The current controversy involves a dispute between Robert Quinn's current and former agents. While Robert Quinn ("Quinn") and Christina White (then Robert Quinn's girlfriend and now Quinn's wife ("C. Quinn")), were originally named as defendants, Plaintiffs have dismissed all claims against both individuals, first without prejudice, (Stipulation for Dismissal of Def. Robert Quinn (Doc. 12)), and then with prejudice, (Stipulation of Dismissal with Prejudice (Doc. 39)). Quinn played college football at the University of North Carolina at Chapel Hill ("UNC") from 2008 until he was deemed permanently ineligible in 2010. In 2011, he was chosen as the 14th overall pick in the National Football League ("NFL") Draft by the St. Louis Rams. After the NFL and the NFL Players Association ("NFLPA") agreed to a new Collective Bargaining Agreement ("CBA") in July 2011, Quinn signed a contract on August 4, 2011, for $4,073,468 over his first four seasons with the Rams and with a signing bonus of $5,362,585. (Pls.' Ex. 43, NFL Player Contract between Quinn and The St. Louis Rams, LLC (Doc. 128–11) at 1, 5.) This lawsuit involves a dispute between Quinn's former "Contract Advisor" or agent—Plaintiff Carey and his firm, Champion Pro—and Quinn's present agent—Defendant Fleming and his firm, Impact Sports.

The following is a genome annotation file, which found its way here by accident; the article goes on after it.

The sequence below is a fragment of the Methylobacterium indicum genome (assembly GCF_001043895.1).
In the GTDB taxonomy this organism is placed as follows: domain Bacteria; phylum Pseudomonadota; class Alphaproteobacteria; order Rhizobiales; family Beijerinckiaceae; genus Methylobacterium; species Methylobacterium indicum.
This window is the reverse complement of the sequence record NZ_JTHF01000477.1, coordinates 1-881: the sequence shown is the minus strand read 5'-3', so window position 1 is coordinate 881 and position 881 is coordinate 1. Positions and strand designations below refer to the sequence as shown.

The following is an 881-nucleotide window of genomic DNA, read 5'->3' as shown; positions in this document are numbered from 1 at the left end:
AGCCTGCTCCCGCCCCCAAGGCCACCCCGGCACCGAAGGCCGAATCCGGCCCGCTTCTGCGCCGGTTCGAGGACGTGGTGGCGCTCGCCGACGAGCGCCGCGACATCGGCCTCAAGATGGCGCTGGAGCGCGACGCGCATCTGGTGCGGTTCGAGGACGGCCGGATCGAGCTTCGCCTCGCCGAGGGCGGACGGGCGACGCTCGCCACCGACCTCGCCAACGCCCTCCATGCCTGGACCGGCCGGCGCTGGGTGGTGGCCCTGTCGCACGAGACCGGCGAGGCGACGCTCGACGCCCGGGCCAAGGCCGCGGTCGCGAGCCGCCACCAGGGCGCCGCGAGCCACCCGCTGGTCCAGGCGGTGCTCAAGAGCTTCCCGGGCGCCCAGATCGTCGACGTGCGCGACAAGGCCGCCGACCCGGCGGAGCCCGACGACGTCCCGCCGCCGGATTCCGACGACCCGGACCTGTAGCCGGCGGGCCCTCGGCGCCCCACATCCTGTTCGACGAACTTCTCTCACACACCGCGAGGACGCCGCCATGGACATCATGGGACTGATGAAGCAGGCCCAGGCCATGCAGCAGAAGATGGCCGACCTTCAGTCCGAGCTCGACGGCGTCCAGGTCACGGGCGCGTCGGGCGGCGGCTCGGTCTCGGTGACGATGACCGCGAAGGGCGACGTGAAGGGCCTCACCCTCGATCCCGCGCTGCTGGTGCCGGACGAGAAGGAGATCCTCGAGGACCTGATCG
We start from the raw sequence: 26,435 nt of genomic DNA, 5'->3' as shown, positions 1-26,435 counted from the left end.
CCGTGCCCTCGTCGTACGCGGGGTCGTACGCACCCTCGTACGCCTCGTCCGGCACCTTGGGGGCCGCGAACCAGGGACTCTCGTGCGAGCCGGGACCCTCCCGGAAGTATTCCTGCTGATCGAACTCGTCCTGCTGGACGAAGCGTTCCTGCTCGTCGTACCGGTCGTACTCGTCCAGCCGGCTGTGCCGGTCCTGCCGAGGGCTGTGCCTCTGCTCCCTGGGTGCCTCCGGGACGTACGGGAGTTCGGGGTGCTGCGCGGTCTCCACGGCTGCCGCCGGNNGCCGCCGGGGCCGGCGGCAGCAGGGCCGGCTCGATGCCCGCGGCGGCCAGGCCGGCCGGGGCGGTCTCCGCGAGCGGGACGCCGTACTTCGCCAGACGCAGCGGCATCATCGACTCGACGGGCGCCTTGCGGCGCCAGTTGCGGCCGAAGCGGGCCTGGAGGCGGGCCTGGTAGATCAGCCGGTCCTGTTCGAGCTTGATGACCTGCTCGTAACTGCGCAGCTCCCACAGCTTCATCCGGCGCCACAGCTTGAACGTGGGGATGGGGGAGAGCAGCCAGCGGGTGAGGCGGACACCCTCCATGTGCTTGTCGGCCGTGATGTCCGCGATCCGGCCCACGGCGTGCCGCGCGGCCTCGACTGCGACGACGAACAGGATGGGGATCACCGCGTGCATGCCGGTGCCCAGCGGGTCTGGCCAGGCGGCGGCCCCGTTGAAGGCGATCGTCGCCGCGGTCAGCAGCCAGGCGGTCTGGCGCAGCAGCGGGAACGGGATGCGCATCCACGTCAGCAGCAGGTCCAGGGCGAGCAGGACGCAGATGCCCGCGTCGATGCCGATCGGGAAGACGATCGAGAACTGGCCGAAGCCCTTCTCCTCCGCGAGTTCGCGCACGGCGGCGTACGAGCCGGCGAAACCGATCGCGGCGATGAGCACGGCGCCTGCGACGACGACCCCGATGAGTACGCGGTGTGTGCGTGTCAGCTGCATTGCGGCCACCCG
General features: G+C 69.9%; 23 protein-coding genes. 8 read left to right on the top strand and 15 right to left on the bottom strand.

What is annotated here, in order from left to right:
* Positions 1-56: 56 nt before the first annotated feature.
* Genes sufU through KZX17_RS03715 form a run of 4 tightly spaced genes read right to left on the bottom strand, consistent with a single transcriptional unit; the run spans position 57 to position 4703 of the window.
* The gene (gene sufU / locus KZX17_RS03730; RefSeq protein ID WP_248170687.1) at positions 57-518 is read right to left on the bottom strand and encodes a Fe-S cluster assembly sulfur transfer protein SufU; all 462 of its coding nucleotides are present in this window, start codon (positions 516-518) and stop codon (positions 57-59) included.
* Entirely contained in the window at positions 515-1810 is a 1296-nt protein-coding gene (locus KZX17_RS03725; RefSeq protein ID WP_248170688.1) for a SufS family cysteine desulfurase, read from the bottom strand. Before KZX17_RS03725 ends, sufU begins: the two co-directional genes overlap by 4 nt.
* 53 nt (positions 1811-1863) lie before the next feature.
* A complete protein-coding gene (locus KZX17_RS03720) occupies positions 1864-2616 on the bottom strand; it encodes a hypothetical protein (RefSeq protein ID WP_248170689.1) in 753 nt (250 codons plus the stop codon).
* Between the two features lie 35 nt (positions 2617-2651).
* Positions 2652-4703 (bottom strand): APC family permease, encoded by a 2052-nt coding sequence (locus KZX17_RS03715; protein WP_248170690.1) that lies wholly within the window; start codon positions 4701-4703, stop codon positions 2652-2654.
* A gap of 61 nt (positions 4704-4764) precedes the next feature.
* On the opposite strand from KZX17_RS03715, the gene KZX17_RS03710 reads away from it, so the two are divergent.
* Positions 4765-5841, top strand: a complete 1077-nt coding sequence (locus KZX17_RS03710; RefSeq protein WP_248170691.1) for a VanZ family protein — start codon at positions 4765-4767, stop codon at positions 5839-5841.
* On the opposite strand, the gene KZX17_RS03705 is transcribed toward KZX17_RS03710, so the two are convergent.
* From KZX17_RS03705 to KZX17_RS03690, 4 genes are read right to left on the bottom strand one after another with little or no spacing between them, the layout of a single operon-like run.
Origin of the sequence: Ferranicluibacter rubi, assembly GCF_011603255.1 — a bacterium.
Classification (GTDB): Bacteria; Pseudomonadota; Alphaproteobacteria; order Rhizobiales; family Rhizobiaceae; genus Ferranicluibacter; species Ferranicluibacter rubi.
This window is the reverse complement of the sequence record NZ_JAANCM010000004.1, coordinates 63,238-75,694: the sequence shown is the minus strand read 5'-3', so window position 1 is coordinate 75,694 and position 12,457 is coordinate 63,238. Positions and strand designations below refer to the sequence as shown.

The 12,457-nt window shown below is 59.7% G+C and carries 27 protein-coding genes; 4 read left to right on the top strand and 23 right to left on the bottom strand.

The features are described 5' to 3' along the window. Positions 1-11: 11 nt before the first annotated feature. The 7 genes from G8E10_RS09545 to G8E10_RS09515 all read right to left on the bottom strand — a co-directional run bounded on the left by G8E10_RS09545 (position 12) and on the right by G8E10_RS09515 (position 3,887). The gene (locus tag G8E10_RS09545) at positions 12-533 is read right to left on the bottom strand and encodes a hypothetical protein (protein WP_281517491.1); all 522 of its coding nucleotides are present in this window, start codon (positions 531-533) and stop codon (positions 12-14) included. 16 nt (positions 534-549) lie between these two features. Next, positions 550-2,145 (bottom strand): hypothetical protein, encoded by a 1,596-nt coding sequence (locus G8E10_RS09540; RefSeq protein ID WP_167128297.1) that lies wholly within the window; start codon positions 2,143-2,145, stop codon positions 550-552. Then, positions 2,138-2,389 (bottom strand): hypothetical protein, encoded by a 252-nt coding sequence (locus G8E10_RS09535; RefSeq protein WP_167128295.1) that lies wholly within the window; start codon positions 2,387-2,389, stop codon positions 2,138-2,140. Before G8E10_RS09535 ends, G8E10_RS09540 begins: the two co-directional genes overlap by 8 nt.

Plaintiff Carey is a certified registered advisor with the NFLPA and an associate professor at Lonestar College in Kingwood, Texas. While Quinn was a student at UNC, Carey cultivated a relationship with Quinn, and on December 4, 2010, Quinn signed a Standard Representation Agreement ("SRA") with Carey. (Pls.' Ex. 1, SRA between Carey and Quinn (Doc. 127–1).) As Quinn's agent, Carey performed a variety of services to assist Quinn with his transition to the NFL and to help Quinn prepare for the NFL Combine, his Pro Day, and the NFL Draft. (Pls.' Statement of Additional & Controverted Material Facts ("Pls.' Statement Add'l Facts") (Doc. 131) ¶¶ 158–66.)